Liberation Through Hearing Liberation Through Hearing


Demdike Stare Demdike StareLiberation Through Hearing

9 / 10

Demdike Stare Liberation Through Hearing MODERN LOVE (LOVE065, 12” + digital)

Lovecraft said: The oldest and strongest emotion of mankind is fear, and the oldest and strongest kind of fear is fear of the unknown.” Many times when we enter unfamiliar territories –sometimes they’re completely new, and sometimes they were once familiar but have been forgotten– we tend to take the first steps with caution and with a lump in our throat: what will we find? Demdike Stare is, musically, a kind of dark, thick and impenetrable woods, into which only the most fearless dare to go. It’s the “Forest Of Evil” (Modern Love, 2010) that served as a metaphor for the first instalment of a trilogy on vinyl with which Miles Whittaker and Sean Canty take, with a sibylline subtlety, the sonic programme they started with the album “Symbiosis” (2009) to the extreme. The “hauntology” tag is already too small for them: Demdike Stare’s work is moving ever further away from the revival of 60’s library music with a thick carpet of tenebrous synthesisers, to enter the thickness of the unknown in ambient music. “Liberation Through Hearing” is an ambitious proposition, because it looks like an EP but isn’t (45 minutes divided over two vinyl sides), and it sounds like a soundtrack for a horror film, with untamable nature in the background, but it’s also a perfectly linked summary of most of the currents in the confusing horizontal scene today. Everything is there, because apart from the space evolutions and the labour of disembowelling vintage analogue equipment, there are simultaneous connections with the hermetic branch of industrial music – Coil is the fundamental reference– and the old electro-acoustics, it’s like Krautrock if Krautrock had been invented in England, under the influence of primitive weird folk ( “Bardo Thodol”), and it’s an unnerving ambient trip that, from the outside, seems harmless –before entering the enchanted wood you only see trees–, but in reality is a trap, a black hole, a nightmare that resembles an exit from hell ( “Eurydice”), or an entrance to it, depending on how you look at it ( “The Stars Are Moving”), and it’s laden with symbolic contents, audio-literature, narcotic dust, sorrow and unhealthy attraction. It affects the senses, it corrupts the soul. Javier Blánquez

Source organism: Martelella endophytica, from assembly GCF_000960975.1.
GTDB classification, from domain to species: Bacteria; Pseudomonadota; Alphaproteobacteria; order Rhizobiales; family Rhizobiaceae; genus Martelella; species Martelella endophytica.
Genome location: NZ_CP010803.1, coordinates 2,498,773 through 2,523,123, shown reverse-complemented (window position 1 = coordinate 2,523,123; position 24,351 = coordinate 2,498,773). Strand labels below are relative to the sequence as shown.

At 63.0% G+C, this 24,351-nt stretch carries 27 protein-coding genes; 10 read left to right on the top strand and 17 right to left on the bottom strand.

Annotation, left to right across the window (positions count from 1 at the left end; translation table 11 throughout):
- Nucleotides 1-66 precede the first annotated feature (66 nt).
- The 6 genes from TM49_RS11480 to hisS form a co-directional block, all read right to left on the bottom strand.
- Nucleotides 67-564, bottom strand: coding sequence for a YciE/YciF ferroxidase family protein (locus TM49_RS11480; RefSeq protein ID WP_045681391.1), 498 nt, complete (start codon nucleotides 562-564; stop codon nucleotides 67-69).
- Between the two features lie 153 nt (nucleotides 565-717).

Demdike Stare - Liberation Through Hearing by modernlove

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